This is a selection of archive photos of HAC, to show how far we've come in about 40 years. To see more photos, visit http://www.irvineayrshire.org/hac/photos.htm If you want a closer look at the pics, right click on them, select 'save picture as . .', copy them to an appropriate file, and open them in your computer's photo viewer. If you don't have a photo viewer, download Picasa from the Google website. It's totally free and is user-friendly. It's the one I use for all my photos. OR you can zoom in on the page by clicking on the "100%" button bottom right of this frame. Some of the pictures may take a moment or two to appear. Please be patient!
These are some of the earliest pictures of the Harbour Arts Centre, probably taken in the late 60's. This is what we started with. We rented the building from landlords Irvine Town Council, who begat Irvine Development Corporation, who begat Cunninghame District Council, who begat North Ayrshire Council. That’s a lot of begatting. The rent was never very much. £5 a year springs to mind, although some might say that it was about £4.90 more than it should have been. Here, the place is looking more or less like itself, so former members shouldn’t have much trouble recognising it. Its origins as a Mission Hall are fairly obvious.
Avril Gilmore was the first Exhibitions Convener in 1966, and in an email to me, revealed a family connection to the building. "Actually, I probably have the longest connection of anyone with the building itself, as, when it was a seaman's mission, my grandfather was appointed missionary for a while, and my father was born in the little but an' ben which was alongside the reading room, immediately behind the hall, and which became the main exhibition area and bar. My father was one of a family of eleven children - amazing how they all fitted into the tiny four roomed cottage . . . . . So it was doubly exciting for me when I took part in all the labouring and work that turned it into an Arts Centre in 1966."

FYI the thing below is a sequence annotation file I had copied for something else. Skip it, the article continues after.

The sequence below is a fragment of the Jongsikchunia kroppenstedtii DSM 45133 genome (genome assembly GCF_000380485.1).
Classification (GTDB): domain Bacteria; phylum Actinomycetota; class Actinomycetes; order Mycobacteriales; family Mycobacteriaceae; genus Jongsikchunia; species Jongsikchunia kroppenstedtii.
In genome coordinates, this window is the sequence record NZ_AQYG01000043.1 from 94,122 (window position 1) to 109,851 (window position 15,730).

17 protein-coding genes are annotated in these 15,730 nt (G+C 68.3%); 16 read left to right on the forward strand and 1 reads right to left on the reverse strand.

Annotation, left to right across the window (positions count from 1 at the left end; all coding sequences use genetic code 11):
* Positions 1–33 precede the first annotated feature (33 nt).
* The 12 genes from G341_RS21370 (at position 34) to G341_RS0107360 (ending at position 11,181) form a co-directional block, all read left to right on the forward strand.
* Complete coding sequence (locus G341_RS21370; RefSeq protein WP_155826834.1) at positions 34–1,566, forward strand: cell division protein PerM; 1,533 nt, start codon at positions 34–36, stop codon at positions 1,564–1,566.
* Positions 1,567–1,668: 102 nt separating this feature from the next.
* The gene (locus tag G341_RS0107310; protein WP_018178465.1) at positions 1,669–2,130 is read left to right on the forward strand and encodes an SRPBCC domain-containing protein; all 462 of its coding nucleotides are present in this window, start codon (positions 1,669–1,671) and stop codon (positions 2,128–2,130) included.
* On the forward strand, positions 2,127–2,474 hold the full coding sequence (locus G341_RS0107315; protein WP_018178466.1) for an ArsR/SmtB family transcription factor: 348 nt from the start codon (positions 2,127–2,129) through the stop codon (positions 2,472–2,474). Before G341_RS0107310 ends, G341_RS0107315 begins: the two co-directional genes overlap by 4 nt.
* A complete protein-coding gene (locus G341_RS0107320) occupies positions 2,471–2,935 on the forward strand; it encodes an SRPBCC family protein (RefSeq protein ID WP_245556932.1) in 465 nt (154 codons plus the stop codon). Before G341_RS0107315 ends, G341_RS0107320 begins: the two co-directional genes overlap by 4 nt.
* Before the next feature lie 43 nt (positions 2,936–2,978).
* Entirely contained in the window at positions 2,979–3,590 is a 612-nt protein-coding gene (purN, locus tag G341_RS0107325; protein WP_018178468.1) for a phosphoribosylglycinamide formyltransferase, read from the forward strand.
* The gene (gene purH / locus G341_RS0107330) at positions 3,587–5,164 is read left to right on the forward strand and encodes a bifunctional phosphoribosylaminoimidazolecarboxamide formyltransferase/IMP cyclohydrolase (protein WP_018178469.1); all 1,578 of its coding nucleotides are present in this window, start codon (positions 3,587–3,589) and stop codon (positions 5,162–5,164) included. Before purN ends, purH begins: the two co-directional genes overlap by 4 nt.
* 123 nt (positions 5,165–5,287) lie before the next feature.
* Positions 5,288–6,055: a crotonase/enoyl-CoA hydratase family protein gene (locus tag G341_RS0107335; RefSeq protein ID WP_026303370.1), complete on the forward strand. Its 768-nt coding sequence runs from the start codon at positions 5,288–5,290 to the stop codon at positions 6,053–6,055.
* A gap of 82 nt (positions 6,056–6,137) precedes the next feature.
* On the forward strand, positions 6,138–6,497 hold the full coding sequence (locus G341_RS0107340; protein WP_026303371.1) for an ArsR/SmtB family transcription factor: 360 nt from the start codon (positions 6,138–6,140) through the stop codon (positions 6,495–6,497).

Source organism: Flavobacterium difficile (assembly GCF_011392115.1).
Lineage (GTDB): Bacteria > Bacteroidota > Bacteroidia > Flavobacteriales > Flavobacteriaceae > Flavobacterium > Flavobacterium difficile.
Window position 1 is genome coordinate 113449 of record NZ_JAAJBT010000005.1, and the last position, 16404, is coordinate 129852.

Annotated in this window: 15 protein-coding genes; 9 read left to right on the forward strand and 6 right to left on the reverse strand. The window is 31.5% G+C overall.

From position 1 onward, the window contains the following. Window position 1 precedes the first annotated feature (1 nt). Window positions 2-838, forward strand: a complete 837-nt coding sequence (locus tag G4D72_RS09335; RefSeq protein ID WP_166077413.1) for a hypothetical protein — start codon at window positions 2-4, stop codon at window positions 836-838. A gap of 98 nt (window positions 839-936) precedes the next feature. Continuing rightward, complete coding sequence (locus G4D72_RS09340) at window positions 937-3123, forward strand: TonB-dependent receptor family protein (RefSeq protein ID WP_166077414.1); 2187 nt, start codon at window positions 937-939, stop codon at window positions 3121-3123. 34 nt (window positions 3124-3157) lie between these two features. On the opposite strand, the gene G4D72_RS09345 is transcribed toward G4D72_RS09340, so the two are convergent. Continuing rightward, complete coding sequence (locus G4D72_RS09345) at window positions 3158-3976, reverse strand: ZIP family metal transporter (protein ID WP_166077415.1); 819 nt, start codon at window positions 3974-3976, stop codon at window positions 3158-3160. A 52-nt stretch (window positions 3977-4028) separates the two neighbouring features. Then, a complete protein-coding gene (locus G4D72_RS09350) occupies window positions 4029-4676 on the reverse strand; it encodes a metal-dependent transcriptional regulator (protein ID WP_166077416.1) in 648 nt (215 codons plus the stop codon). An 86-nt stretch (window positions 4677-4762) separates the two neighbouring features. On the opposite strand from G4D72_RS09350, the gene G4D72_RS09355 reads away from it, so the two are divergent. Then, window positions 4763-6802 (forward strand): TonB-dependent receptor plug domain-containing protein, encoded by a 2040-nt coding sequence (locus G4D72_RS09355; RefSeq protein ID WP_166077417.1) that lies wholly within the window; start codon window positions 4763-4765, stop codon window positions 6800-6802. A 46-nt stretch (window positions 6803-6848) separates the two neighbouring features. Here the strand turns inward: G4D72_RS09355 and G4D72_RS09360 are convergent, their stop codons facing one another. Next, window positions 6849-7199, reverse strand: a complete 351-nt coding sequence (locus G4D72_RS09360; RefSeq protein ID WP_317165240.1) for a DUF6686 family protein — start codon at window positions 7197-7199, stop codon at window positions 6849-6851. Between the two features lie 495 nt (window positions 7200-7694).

At some point in the past, old railway wagons had been bolted together to form storage huts at the rear. This view is from the Magnum car park. The Marina Inn is on the right. By the time we took over, the wagons were no longer weathertight, if indeed they ever were. I remember them as damp and smelly. Access was gained via a doorway in the gallery. At the1973 rebuild, that doorway became the entrance to the toilets corridor, next to the box office window.
This view is approx from the bottom of the Magnum ramp, next to The Ship. The small lean-to was the only gents toilet, accessed only from the theatre! If somebody used it just before a show started, we had to wait for the cistern to finish filling up before we could start! In 1973 it was demolished and this area became part of the backstage corridor and prop store. Note the chimney stack. If any of you saw my pictures of the 2005 rebuilding you may remember one with the exposed fireplace in the back wall of the stage.